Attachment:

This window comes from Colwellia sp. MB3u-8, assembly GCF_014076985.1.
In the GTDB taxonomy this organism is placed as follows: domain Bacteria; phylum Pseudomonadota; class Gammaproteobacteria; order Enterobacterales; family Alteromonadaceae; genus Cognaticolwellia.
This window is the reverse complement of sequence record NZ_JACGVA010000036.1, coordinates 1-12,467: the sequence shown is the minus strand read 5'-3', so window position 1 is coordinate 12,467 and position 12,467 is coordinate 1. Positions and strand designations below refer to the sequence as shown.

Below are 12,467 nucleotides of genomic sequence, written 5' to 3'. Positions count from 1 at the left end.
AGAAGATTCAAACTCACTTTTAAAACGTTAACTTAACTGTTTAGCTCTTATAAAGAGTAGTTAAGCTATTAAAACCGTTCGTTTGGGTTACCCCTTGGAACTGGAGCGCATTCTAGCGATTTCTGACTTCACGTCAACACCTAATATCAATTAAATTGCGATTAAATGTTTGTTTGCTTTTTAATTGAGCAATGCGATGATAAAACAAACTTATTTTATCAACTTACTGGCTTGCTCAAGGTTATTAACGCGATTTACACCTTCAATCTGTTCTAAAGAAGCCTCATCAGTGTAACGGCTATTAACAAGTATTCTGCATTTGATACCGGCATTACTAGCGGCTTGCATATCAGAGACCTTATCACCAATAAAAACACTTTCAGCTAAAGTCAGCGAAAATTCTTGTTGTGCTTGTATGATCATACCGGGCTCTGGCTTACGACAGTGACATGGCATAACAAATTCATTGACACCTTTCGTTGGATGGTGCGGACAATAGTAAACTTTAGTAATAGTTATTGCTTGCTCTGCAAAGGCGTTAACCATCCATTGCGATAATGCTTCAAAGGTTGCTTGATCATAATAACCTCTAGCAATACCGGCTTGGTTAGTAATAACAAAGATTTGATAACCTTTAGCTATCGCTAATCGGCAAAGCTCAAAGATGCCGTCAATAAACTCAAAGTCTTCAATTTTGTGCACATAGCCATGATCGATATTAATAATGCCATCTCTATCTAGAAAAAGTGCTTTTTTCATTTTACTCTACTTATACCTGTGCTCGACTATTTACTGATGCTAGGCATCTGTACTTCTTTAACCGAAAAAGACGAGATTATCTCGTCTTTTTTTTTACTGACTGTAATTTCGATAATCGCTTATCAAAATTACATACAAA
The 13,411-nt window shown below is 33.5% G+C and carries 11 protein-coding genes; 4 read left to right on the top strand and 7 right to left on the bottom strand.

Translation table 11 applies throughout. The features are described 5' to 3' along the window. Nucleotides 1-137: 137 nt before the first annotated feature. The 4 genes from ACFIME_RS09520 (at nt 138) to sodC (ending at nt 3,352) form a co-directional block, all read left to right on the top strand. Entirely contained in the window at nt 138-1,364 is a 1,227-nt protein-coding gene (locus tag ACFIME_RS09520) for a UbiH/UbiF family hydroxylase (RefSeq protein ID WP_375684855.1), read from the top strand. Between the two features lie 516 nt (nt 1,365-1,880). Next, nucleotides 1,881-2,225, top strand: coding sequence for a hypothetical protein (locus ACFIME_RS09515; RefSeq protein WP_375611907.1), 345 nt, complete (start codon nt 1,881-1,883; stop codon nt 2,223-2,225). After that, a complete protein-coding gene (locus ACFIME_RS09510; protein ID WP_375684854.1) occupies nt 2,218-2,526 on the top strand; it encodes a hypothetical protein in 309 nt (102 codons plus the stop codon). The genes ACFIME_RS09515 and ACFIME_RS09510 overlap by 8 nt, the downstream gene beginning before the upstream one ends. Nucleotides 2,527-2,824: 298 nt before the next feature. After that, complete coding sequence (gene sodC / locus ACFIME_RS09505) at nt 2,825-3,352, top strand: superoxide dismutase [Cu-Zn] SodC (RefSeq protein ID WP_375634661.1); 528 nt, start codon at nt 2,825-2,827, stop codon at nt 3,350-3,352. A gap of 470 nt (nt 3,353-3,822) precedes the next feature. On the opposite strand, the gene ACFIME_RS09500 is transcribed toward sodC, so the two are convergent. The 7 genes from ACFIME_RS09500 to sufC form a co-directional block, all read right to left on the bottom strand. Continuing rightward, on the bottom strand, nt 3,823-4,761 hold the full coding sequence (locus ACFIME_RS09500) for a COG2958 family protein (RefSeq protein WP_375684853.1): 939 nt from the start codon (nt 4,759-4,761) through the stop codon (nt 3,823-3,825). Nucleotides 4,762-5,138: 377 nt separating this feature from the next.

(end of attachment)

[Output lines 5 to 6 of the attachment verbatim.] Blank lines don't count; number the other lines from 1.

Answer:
AGAAGATTCAAACTCACTTTTAAAACGTTAACTTAACTGTTTAGCTCTTATAAAGAGTAGTTAAGCTATTAAAACCGTTCGTTTGGGTTACCCCTTGGAACTGGAGCGCATTCTAGCGATTTCTGACTTCACGTCAACACCTAATATCAATTAAATTGCGATTAAATGTTTGTTTGCTTTTTAATTGAGCAATGCGATGATAAAACAAACTTATTTTATCAACTTACTGGCTTGCTCAAGGTTATTAACGCGATTTACACCTTCAATCTGTTCTAAAGAAGCCTCATCAGTGTAACGGCTATTAACAAGTATTCTGCATTTGATACCGGCATTACTAGCGGCTTGCATATCAGAGACCTTATCACCAATAAAAACACTTTCAGCTAAAGTCAGCGAAAATTCTTGTTGTGCTTGTATGATCATACCGGGCTCTGGCTTACGACAGTGACATGGCATAACAAATTCATTGACACCTTTCGTTGGATGGTGCGGACAATAGTAAACTTTAGTAATAGTTATTGCTTGCTCTGCAAAGGCGTTAACCATCCATTGCGATAATGCTTCAAAGGTTGCTTGATCATAATAACCTCTAGCAATACCGGCTTGGTTAGTAATAACAAAGATTTGATAACCTTTAGCTATCGCTAATCGGCAAAGCTCAAAGATGCCGTCAATAAACTCAAAGTCTTCAATTTTGTGCACATAGCCATGATCGATATTAATAATGCCATCTCTATCTAGAAAAAGTGCTTTTTTCATTTTACTCTACTTATACCTGTGCTCGACTATTTACTGATGCTAGGCATCTGTACTTCTTTAACCGAAAAAGACGAGATTATCTCGTCTTTTTTTTTACTGACTGTAATTTCGATAATCGCTTATCAAAATTACATACAAA
The 13,411-nt window shown below is 33.5% G+C and carries 11 protein-coding genes; 4 read left to right on the top strand and 7 right to left on the bottom strand.